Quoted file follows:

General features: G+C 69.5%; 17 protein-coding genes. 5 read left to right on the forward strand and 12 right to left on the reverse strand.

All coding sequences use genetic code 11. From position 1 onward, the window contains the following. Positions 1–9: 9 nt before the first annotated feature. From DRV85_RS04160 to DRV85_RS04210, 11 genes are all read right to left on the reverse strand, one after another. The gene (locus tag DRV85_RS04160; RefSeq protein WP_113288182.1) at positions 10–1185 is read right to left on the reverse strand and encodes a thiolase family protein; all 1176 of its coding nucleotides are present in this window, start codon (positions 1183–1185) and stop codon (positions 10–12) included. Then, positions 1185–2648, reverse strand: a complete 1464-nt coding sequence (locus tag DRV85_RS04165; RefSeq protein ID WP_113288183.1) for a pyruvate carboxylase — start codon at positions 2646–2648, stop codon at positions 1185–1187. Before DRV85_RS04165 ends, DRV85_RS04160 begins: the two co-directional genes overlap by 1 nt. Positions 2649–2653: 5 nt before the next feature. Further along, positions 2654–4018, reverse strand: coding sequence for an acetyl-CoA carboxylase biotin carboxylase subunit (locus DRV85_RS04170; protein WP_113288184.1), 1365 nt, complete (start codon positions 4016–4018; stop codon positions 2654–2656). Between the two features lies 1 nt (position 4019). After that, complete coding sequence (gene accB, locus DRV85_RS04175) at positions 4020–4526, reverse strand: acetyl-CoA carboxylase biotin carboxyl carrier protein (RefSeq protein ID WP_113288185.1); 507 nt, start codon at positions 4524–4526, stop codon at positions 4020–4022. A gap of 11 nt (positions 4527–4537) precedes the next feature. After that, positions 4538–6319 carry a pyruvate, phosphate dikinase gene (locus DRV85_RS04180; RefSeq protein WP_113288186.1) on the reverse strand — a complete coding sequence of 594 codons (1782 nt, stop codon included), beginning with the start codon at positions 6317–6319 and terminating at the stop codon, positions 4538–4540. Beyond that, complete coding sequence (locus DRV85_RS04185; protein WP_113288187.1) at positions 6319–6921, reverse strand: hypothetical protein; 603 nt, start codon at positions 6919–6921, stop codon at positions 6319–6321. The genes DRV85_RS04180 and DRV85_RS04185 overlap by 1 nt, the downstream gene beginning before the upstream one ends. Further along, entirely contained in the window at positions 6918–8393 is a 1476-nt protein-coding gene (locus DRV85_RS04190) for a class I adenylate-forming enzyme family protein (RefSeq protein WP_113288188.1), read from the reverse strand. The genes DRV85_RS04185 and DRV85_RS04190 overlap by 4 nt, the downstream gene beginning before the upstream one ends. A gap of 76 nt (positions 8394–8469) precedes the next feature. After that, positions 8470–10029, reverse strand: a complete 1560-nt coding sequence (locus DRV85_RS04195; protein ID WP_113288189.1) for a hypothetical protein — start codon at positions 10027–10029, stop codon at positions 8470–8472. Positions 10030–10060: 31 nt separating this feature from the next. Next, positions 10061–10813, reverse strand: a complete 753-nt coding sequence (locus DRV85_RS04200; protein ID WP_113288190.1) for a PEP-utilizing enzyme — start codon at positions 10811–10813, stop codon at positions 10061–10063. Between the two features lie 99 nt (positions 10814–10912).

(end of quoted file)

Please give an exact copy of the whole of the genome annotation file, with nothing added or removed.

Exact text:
General features: G+C 69.5%; 17 protein-coding genes. 5 read left to right on the forward strand and 12 right to left on the reverse strand.

All coding sequences use genetic code 11. From position 1 onward, the window contains the following. Positions 1–9: 9 nt before the first annotated feature. From DRV85_RS04160 to DRV85_RS04210, 11 genes are all read right to left on the reverse strand, one after another. The gene (locus tag DRV85_RS04160; RefSeq protein WP_113288182.1) at positions 10–1185 is read right to left on the reverse strand and encodes a thiolase family protein; all 1176 of its coding nucleotides are present in this window, start codon (positions 1183–1185) and stop codon (positions 10–12) included. Then, positions 1185–2648, reverse strand: a complete 1464-nt coding sequence (locus tag DRV85_RS04165; RefSeq protein ID WP_113288183.1) for a pyruvate carboxylase — start codon at positions 2646–2648, stop codon at positions 1185–1187. Before DRV85_RS04165 ends, DRV85_RS04160 begins: the two co-directional genes overlap by 1 nt. Positions 2649–2653: 5 nt before the next feature. Further along, positions 2654–4018, reverse strand: coding sequence for an acetyl-CoA carboxylase biotin carboxylase subunit (locus DRV85_RS04170; protein WP_113288184.1), 1365 nt, complete (start codon positions 4016–4018; stop codon positions 2654–2656). Between the two features lies 1 nt (position 4019). After that, complete coding sequence (gene accB, locus DRV85_RS04175) at positions 4020–4526, reverse strand: acetyl-CoA carboxylase biotin carboxyl carrier protein (RefSeq protein ID WP_113288185.1); 507 nt, start codon at positions 4524–4526, stop codon at positions 4020–4022. A gap of 11 nt (positions 4527–4537) precedes the next feature. After that, positions 4538–6319 carry a pyruvate, phosphate dikinase gene (locus DRV85_RS04180; RefSeq protein WP_113288186.1) on the reverse strand — a complete coding sequence of 594 codons (1782 nt, stop codon included), beginning with the start codon at positions 6317–6319 and terminating at the stop codon, positions 4538–4540. Beyond that, complete coding sequence (locus DRV85_RS04185; protein WP_113288187.1) at positions 6319–6921, reverse strand: hypothetical protein; 603 nt, start codon at positions 6919–6921, stop codon at positions 6319–6321. The genes DRV85_RS04180 and DRV85_RS04185 overlap by 1 nt, the downstream gene beginning before the upstream one ends. Further along, entirely contained in the window at positions 6918–8393 is a 1476-nt protein-coding gene (locus DRV85_RS04190) for a class I adenylate-forming enzyme family protein (RefSeq protein WP_113288188.1), read from the reverse strand. The genes DRV85_RS04185 and DRV85_RS04190 overlap by 4 nt, the downstream gene beginning before the upstream one ends. A gap of 76 nt (positions 8394–8469) precedes the next feature. After that, positions 8470–10029, reverse strand: a complete 1560-nt coding sequence (locus DRV85_RS04195; protein ID WP_113288189.1) for a hypothetical protein — start codon at positions 10027–10029, stop codon at positions 8470–8472. Positions 10030–10060: 31 nt separating this feature from the next. Next, positions 10061–10813, reverse strand: a complete 753-nt coding sequence (locus DRV85_RS04200; protein ID WP_113288190.1) for a PEP-utilizing enzyme — start codon at positions 10811–10813, stop codon at positions 10061–10063. Between the two features lie 99 nt (positions 10814–10912).